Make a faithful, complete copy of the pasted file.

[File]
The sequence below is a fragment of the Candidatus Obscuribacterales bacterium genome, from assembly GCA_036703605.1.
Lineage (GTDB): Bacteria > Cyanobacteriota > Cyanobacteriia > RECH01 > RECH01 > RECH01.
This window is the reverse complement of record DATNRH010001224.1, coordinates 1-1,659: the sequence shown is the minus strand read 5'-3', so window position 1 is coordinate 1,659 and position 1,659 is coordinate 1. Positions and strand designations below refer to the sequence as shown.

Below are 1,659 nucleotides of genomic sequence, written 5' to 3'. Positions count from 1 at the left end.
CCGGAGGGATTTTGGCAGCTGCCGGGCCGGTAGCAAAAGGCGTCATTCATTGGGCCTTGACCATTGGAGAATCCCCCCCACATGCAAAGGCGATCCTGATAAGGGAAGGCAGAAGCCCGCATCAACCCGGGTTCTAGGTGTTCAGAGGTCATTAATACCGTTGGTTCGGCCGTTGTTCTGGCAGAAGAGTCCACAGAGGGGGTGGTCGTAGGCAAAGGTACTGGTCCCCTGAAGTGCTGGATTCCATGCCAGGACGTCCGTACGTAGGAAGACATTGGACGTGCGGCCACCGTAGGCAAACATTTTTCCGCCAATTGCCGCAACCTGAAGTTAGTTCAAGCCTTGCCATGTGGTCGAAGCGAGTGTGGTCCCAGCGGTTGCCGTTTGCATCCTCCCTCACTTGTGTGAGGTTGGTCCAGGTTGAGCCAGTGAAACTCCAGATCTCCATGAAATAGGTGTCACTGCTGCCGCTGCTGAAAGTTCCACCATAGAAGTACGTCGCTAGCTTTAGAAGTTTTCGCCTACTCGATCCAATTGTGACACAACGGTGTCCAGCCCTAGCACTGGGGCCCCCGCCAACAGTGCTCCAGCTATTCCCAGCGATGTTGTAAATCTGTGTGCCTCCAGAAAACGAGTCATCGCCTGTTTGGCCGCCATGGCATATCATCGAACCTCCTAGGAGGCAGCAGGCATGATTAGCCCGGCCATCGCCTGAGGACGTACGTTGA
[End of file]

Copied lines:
The sequence below is a fragment of the Candidatus Obscuribacterales bacterium genome, from assembly GCA_036703605.1.
Lineage (GTDB): Bacteria > Cyanobacteriota > Cyanobacteriia > RECH01 > RECH01 > RECH01.
This window is the reverse complement of record DATNRH010001224.1, coordinates 1-1,659: the sequence shown is the minus strand read 5'-3', so window position 1 is coordinate 1,659 and position 1,659 is coordinate 1. Positions and strand designations below refer to the sequence as shown.

Below are 1,659 nucleotides of genomic sequence, written 5' to 3'. Positions count from 1 at the left end.
CCGGAGGGATTTTGGCAGCTGCCGGGCCGGTAGCAAAAGGCGTCATTCATTGGGCCTTGACCATTGGAGAATCCCCCCCACATGCAAAGGCGATCCTGATAAGGGAAGGCAGAAGCCCGCATCAACCCGGGTTCTAGGTGTTCAGAGGTCATTAATACCGTTGGTTCGGCCGTTGTTCTGGCAGAAGAGTCCACAGAGGGGGTGGTCGTAGGCAAAGGTACTGGTCCCCTGAAGTGCTGGATTCCATGCCAGGACGTCCGTACGTAGGAAGACATTGGACGTGCGGCCACCGTAGGCAAACATTTTTCCGCCAATTGCCGCAACCTGAAGTTAGTTCAAGCCTTGCCATGTGGTCGAAGCGAGTGTGGTCCCAGCGGTTGCCGTTTGCATCCTCCCTCACTTGTGTGAGGTTGGTCCAGGTTGAGCCAGTGAAACTCCAGATCTCCATGAAATAGGTGTCACTGCTGCCGCTGCTGAAAGTTCCACCATAGAAGTACGTCGCTAGCTTTAGAAGTTTTCGCCTACTCGATCCAATTGTGACACAACGGTGTCCAGCCCTAGCACTGGGGCCCCCGCCAACAGTGCTCCAGCTATTCCCAGCGATGTTGTAAATCTGTGTGCCTCCAGAAAACGAGTCATCGCCTGTTTGGCCGCCATGGCATATCATCGAACCTCCTAGGAGGCAGCAGGCATGATTAGCCCGGCCATCGCCTGAGGACGTACGTTGA